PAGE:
Imagine that it’s mid-January at dusk. Temps outside: -50º F. Suddenly, the lights flicker, and then go dark. If power is not restored within two hours, your water pipes can freeze solid.
That’s why in 2003, Golden Valley Electric Association (GVEA), in Fairbanks, Alaska, installed a giant storage battery as an emergency backup system to improve service reliability for its members.
Alaska, which has 16 percent of the country’s landmass, accounts for less than 0.3 percent of its population. That lack of density resulted in “more than 150 islanded, stand-alone electrical grids.”
Fairbanks is one of those electrical islands, and it’s a landlocked city, located about 200 road miles south of the Arctic Circle. Alaska has no power grid like the continental United States.
GVEA operates a local generation system and has “one big extension cord down to Anchorage,” Tom DeLong, chairman of the GVEA board of directors, told Renewable Energy World.
The cooperative serves about 100,000 people in a 2,200 square mile area. GVEA maintains 2,400 miles of distribution line and 442 miles of transmission line. In 2006, it had 82 outages.
To address the problem of cascading blackouts, in 2001 GVEA partnered with ABB Ltd. to build a $35,000,000 battery energy-storage system (BESS). Saft Groupe SA built the 13,760 individual nickel-cadmium cells. BESS weighs 1,400 tons (1,300 metric tons) and lives in a warehouse larger than a football field (10,000+ square feet).
On 27 August 2003, the GVEA powered her up.
The batteries are stacked on four long metal shelves in a horseshoe formation… Each one is a bucket containing 10, 1.7-volt nickel cadmium battery packs, which look like fat plastic file folders sitting in a black Action Packer.
Golden Valley Electric Association “waters” the batteries on a regular basis to keep them working. The water holds electrolytes, which allows power to flow between the cadmium and nickel plates when charging (and discharging) the battery.
Should there be an outage, BESS is designed to kick in, for up to seven minutes, while operators start back-up generators. (This is known as a spinning reserve.)
During a test of the system’s maximum limit in December 2003, BESS discharged 46 megawatts for five minutes. Guinness World Records declared it the world’s most powerful battery, usurping the previous record of held by a 21 megawatt BESS in Puerto Rico. (It no longer holds the title.)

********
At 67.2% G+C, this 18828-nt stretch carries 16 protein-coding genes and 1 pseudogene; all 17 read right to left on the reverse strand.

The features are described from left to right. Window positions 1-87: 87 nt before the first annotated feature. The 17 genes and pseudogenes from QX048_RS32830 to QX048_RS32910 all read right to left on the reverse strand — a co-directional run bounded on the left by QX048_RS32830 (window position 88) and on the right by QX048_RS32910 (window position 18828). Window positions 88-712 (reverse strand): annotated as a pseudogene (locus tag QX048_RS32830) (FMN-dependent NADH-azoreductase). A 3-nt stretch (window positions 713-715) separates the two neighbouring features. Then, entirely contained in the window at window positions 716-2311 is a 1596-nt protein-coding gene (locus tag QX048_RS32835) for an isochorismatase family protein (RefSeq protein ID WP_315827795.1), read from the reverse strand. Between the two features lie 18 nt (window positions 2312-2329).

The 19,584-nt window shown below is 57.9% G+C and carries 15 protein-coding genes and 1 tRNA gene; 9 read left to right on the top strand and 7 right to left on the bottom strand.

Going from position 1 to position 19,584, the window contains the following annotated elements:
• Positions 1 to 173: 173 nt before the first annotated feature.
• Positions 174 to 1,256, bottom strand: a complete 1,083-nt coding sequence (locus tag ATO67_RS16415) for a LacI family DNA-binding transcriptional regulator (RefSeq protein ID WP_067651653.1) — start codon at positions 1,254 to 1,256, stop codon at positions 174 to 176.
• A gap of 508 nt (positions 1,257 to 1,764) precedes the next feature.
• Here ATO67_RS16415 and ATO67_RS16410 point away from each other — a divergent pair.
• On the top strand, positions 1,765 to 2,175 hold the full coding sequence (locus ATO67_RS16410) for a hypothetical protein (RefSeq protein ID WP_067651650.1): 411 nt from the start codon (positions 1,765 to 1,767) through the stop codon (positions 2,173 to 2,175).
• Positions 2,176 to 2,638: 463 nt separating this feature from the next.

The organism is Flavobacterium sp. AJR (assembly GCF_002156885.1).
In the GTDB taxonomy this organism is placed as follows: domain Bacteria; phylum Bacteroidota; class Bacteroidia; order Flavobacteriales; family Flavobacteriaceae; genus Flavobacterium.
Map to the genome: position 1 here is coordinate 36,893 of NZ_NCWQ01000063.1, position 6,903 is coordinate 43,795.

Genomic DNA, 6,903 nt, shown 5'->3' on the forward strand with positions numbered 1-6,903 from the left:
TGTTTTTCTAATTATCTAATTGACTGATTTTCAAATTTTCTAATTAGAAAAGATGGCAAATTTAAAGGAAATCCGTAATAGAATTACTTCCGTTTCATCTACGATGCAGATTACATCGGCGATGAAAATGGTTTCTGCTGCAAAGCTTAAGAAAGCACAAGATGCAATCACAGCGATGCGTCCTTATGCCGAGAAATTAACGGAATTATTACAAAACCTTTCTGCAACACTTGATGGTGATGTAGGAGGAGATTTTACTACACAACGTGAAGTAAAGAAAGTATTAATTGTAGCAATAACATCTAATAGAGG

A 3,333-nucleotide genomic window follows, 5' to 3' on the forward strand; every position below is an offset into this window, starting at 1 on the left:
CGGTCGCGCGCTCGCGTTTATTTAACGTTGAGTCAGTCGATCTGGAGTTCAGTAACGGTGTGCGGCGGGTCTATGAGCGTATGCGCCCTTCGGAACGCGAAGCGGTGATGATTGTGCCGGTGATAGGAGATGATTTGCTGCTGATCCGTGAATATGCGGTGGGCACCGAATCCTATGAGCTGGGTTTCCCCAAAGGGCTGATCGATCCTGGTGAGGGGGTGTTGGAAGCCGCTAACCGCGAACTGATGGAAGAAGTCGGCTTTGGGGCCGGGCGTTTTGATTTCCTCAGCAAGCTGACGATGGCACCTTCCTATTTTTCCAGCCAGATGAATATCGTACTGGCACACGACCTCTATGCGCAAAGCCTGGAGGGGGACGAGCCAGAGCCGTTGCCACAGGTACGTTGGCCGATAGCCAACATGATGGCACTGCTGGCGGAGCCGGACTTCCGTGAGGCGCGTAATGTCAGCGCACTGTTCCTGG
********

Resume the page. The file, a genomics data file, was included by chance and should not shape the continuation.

BESS is approaching 20 years of operation, and its expected lifespan is from 20 to 30 years. Cooperative staff have been evaluating options: repair or replace, just like you might do with a phone or computer. Latest news suggests the cooperative may replace BESS with wind generation, allowing it also close a coal-power plant.
In 2019, the U.S. Energy Department considered the Alaska BESS to be tied with one in California; it listed the capacity of both at 40 megawatts.
Florida Power and Light Company commissioned the world’s largest solar-powered battery in December 2021. The Manatee Energy Storage Center encompasses 40-acres (think 30 football fields). The 409-megawatt battery can power approximately 329,000 homes for more than two hours.
In April 2022, a 182.5-megawatt BESS built by Tesla and Pacific Gas and Electric Company near Monterey, California, came online.
From one remote region to another
Saft’s Oskarshamn manufactured those 13,760 cells over an 18-month period at its facility in Sweden. It took 66 containers to hold them all. To reach Fairbanks, they traveled from Sweden to England and then across the Atlantic Ocean to the United States.
The battery cells made it from east-to-west coast U.S. by train. To get to Anchorage, they left Tacoma, Washington, on barges. Delivery was four-week journey.
The 110 people who designed BESS included experts from Austria, Canada, France, Germany, India, Sweden, Switzerland, the United Kingdom and the United States.
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GVEA via KUAC
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